60 g. low tech w/ F1 Alenquer pair /Stendker "Tefe" discus and wild Altum Angels
30 g. low tech w/ Wild Tucano tetras
30 g. low-tech African Biotope
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post #9 of 13 (permalink) Old 05-15-2019, 08:17 PM Thread Starter
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Do you have already-cycled biological media from your leaking tank that you can swap over to the tank in question in order to speed up the cycle?
Yes, I have Fluval FX filters on the tanks. I swapped about half of the bio rings out from the old tank with half of the new bio rings from the new tanks. I probably should have said that in the original post also. The old 45 tank is due for filter changes tomorrow, was thinking about taking part of one of the old sponges and throwing it in one of the filter baskets in the new 75 to see if that will speed things along.
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post #10 of 13 (permalink) Old 05-15-2019, 08:30 PM
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Obviously, as this case makes evident, there is no such thing as a universal "instanta cycle or an almost instant cycle" through using media from a cycled tank.

I think that we need to be more careful with new aquarists that we do not give the impression that using cycled media to cycle another tank will make it unnecessary to test water and do water changes when fish have been added. Not true.

There is also no safe amount of ammonia or nitrite exposure on fish-any amount is too much. Same as there is no "balance between ammonia for the cycle and the most fish can handle"- that number is always zero.
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180 g. low tech w/ wild South American cichlids, corydoras eques, and African Congo riverine tetras.
60 g. low tech w/ F1 Alenquer pair /Stendker "Tefe" discus and wild Altum Angels
30 g. low tech w/ Wild Tucano tetras
30 g. low-tech African Biotope
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post #11 of 13 (permalink) Old 05-15-2019, 11:53 PM Thread Starter
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The reason for the 30% is that that is as many buckets as I have available to transfer water from my water source to the tank, and as much r/o water as I usually have available. It's actually pretty hard for me to transfer more water that that anyway. I have a very damaged arm and shoulder from a hanggliding crash years ago, and it fatigues pretty quickly.

I did just check the nitrites again, and they are now pretty close to zero....test came out a pale blue, maybe a hair darker than the api test sheet, but defiitely no purple. I'm obessively checking the values morning and evening, and will probably continue to do so for another week or two until settling down to a normal test schedule.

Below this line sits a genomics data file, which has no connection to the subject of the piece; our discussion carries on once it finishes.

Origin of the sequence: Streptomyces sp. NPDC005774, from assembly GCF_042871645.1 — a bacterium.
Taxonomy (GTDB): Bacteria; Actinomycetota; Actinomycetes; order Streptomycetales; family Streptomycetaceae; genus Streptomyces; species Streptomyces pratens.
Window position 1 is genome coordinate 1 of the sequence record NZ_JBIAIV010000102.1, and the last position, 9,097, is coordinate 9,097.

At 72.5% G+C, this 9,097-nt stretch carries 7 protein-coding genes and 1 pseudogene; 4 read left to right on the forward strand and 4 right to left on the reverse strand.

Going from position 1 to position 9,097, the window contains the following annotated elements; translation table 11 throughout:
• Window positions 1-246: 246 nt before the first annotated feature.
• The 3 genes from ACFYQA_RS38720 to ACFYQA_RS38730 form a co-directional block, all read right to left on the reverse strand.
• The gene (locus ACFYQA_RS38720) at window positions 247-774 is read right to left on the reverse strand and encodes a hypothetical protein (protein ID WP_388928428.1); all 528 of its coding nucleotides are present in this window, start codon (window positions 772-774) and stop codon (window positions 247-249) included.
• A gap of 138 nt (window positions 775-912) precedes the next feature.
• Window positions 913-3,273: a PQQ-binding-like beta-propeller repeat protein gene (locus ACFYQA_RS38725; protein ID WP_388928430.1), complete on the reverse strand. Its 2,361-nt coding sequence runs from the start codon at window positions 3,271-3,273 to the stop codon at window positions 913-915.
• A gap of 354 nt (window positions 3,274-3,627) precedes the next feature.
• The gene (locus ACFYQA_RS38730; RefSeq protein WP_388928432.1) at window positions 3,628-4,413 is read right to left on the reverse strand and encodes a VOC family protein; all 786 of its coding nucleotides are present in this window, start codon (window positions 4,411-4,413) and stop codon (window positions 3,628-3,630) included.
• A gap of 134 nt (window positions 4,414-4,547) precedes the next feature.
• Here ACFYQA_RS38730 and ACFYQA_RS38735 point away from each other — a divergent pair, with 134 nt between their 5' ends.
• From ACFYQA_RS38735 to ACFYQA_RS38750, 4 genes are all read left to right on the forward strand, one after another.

Seems like the worst may be over. For the future, planning on addinf fully automatic co2 to the tank (most of the parts have been ordered), and getting an R/O system setup closer to the tank to make water changes easer, maybe run some plubming to pipe it right next to the tank.

Once things are stable for a week, I will start moving a couple baby cories over each week, until the old small tank is cory free, although at the rate they keep spawning, I suspect more will pop up several weeks after the adults are moved over!

Last edited by shanmoon; 05-15-2019 at 11:57 PM. Reason: more typos
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post #12 of 13 (permalink) Old 05-16-2019, 12:09 PM Thread Starter
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Nitrites zero this morning, nitrates 5 ppm, ammonia zero! Looks like the cycle is about done, but I will definitely make sure things are stable for a week before moving over the other corys a few at a time and introducing any changes to the tank (except perhaps another tissue culture plant or 2 and swapping to automatic CO2).

Thanks again! Just having a forum to share my newbie trials was quite reassuring.
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Last edited by shanmoon; 05-16-2019 at 08:53 PM. Reason: typo
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post #13 of 13 (permalink) Old 05-18-2019, 10:09 AM
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So I kind of re-read(and/or skimmed) through the thread and see it's a fish-in cycle, and the values at what they are make me think you're nearing the end. To be frank, I think the best thing to do would be the end stage steps of a fish-in cycle. Just keep looking at values, and if they are high then do the water change. I found great success doing 40% water change once a week during a very light bioload fish-in cycle in a couple tanks simultaneously.

Also, the fish already there are a great indicator of how the tank is doing. If they seem vibrant and content, relish it while keeping up with testing. A good aquarist can spot odd behavior and knows when something is wrong, even if they can't diagnose the problem themselves.